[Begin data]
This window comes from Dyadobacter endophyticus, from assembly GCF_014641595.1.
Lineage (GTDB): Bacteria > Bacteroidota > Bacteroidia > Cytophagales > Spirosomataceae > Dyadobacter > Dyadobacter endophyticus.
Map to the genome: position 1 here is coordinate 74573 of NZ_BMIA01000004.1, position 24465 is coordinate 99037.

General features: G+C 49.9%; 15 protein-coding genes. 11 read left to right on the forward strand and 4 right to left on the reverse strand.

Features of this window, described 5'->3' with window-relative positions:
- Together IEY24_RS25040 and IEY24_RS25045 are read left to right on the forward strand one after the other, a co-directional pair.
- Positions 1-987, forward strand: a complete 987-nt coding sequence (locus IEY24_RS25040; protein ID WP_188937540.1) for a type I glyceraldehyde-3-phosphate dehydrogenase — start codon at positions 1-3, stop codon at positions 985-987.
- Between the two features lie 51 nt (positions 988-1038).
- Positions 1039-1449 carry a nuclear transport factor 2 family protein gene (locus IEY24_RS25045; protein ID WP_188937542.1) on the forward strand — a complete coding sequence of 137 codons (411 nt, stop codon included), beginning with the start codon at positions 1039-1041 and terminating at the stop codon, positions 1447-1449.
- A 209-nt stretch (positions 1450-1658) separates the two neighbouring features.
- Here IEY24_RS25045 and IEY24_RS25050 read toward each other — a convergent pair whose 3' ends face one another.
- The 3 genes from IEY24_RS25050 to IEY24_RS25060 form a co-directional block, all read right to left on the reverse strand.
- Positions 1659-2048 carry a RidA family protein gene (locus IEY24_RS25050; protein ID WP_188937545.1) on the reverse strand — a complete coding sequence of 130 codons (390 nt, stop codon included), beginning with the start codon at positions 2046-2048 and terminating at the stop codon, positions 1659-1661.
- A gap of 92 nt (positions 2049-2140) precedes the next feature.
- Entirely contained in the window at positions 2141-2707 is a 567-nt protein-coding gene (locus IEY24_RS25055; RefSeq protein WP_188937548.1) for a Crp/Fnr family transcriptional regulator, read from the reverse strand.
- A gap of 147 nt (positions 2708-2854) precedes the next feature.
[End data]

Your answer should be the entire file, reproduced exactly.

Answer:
This window comes from Dyadobacter endophyticus, from assembly GCF_014641595.1.
Lineage (GTDB): Bacteria > Bacteroidota > Bacteroidia > Cytophagales > Spirosomataceae > Dyadobacter > Dyadobacter endophyticus.
Map to the genome: position 1 here is coordinate 74573 of NZ_BMIA01000004.1, position 24465 is coordinate 99037.

General features: G+C 49.9%; 15 protein-coding genes. 11 read left to right on the forward strand and 4 right to left on the reverse strand.

Features of this window, described 5'->3' with window-relative positions:
- Together IEY24_RS25040 and IEY24_RS25045 are read left to right on the forward strand one after the other, a co-directional pair.
- Positions 1-987, forward strand: a complete 987-nt coding sequence (locus IEY24_RS25040; protein ID WP_188937540.1) for a type I glyceraldehyde-3-phosphate dehydrogenase — start codon at positions 1-3, stop codon at positions 985-987.
- Between the two features lie 51 nt (positions 988-1038).
- Positions 1039-1449 carry a nuclear transport factor 2 family protein gene (locus IEY24_RS25045; protein ID WP_188937542.1) on the forward strand — a complete coding sequence of 137 codons (411 nt, stop codon included), beginning with the start codon at positions 1039-1041 and terminating at the stop codon, positions 1447-1449.
- A 209-nt stretch (positions 1450-1658) separates the two neighbouring features.
- Here IEY24_RS25045 and IEY24_RS25050 read toward each other — a convergent pair whose 3' ends face one another.
- The 3 genes from IEY24_RS25050 to IEY24_RS25060 form a co-directional block, all read right to left on the reverse strand.
- Positions 1659-2048 carry a RidA family protein gene (locus IEY24_RS25050; protein ID WP_188937545.1) on the reverse strand — a complete coding sequence of 130 codons (390 nt, stop codon included), beginning with the start codon at positions 2046-2048 and terminating at the stop codon, positions 1659-1661.
- A gap of 92 nt (positions 2049-2140) precedes the next feature.
- Entirely contained in the window at positions 2141-2707 is a 567-nt protein-coding gene (locus IEY24_RS25055; RefSeq protein WP_188937548.1) for a Crp/Fnr family transcriptional regulator, read from the reverse strand.
- A gap of 147 nt (positions 2708-2854) precedes the next feature.